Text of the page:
NY Times reports camera maker Olympus confirmed that it had paid $687 million in advisory fees for its acquisition of Gyrus, a British medical technology firm that was bought for $1.9 billion in cash in 2007. The unusually high advisory fees were made public by Michael Woodford, a British executive who had been appointed president of Olymus in April and CEO only last month.
Exact details to whom the payments had been made are not disclosed, but a PricewaterhouseCoopers report commissioned by Woodford alleged that some of the fees had gone to a company incorporated in the Cayman Islands.
Woodford was fired Friday for questioning Olympus' accounting practices, with the board describing the ordeal as a culture clash between him and the company's Japanese leadership. Olympus' shares dropped 22 percent on the Tokyo Stock Exchange on Monday, following an 18 percent drop on Friday.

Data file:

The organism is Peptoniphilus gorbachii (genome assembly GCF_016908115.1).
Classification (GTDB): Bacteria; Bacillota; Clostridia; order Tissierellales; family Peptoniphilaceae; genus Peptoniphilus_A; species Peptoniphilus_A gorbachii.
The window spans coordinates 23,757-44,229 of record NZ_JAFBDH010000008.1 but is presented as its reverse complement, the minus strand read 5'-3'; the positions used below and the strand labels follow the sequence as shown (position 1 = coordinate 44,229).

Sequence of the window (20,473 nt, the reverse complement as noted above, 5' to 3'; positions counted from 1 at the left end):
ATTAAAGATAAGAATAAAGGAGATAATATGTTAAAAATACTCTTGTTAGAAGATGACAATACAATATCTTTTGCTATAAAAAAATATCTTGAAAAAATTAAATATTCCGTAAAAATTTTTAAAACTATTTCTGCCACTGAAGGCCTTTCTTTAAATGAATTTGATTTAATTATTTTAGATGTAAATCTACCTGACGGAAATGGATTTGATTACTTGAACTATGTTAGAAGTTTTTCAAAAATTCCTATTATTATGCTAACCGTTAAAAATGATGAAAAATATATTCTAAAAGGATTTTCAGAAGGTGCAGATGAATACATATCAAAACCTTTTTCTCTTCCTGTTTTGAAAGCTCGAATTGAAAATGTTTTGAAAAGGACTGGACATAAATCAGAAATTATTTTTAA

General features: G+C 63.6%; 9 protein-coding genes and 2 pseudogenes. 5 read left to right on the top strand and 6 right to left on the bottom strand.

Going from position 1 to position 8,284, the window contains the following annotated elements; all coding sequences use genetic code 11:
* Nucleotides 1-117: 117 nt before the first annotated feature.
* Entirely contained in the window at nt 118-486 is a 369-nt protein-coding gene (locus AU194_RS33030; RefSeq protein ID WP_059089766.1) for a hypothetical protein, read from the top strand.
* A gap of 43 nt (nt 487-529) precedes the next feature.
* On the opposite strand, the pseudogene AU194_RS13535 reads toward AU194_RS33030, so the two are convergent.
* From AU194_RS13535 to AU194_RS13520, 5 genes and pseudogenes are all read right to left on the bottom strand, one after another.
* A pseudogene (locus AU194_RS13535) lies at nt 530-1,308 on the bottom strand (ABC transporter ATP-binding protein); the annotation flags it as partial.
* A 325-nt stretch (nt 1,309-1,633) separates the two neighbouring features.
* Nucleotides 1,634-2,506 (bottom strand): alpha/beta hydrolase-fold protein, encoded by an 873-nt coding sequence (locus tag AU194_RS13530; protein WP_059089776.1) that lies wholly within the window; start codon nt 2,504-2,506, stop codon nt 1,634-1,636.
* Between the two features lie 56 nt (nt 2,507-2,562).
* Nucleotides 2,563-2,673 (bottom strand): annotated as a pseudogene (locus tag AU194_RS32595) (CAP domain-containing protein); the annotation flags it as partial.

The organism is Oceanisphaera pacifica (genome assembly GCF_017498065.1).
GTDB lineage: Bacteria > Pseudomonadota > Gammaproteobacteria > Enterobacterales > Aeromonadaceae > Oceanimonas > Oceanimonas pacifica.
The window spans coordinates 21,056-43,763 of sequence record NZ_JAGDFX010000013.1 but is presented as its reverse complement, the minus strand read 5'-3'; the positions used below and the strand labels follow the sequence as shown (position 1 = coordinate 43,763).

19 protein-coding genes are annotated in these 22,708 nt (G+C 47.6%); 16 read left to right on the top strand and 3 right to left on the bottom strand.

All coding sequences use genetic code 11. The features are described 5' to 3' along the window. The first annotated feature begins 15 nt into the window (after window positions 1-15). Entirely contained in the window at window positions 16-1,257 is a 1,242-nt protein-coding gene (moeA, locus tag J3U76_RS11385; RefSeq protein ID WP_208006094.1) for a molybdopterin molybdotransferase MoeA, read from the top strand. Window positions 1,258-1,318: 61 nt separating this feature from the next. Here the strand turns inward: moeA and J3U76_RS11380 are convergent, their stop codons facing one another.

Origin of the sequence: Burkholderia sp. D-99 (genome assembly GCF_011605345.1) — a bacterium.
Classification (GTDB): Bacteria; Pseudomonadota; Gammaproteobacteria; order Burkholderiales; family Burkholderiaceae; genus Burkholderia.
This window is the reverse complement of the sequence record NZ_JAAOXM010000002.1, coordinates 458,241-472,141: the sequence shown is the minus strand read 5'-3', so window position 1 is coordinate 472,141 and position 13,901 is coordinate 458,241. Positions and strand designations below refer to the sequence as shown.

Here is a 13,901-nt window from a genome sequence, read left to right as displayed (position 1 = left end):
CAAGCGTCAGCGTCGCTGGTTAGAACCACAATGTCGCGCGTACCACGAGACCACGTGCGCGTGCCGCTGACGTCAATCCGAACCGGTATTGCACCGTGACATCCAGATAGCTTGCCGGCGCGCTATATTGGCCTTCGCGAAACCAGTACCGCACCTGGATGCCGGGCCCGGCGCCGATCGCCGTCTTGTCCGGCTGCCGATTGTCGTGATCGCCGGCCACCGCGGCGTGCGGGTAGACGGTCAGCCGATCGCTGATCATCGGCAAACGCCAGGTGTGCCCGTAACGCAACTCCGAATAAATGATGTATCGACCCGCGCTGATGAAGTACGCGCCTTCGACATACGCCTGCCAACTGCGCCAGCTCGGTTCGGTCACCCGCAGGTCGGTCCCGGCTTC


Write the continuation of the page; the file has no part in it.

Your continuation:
Olympus denies any wrongdoing and says it's considering legal action against Woodford.
Mr. Woodford, a British executive, was stripped of his title Friday for reasons the board described as a culture clash between him and the company’s Japanese leadership. He had been appointed president of Olympus in April and chief executive only last month.
Mr. Woodford later said that his dismissal had come after he commissioned an investigation by the accounting firm PricewaterhouseCoopers that found unusually high advisory fees paid out by Olympus between 2006 and 2010 as part of its acquisition of the medical equipment company, Gyrus.
Separately, Mr. Woodford had also questioned the acquisitions of three companies in Japan in 2008, for a total of $773 million, seemingly unrelated to Olympus’s main business, and the subsequent writing down of their value by three-quarters in the same year.
Use Disqus to post new comments, the old comments are listed below.
Re: Olympus admits it paid $687 million to advisers by Anonymous on Wednesday, October 19 2011 @ 22:26:11 CEST
Were these payments to the Japanese mob? Sounds very shady.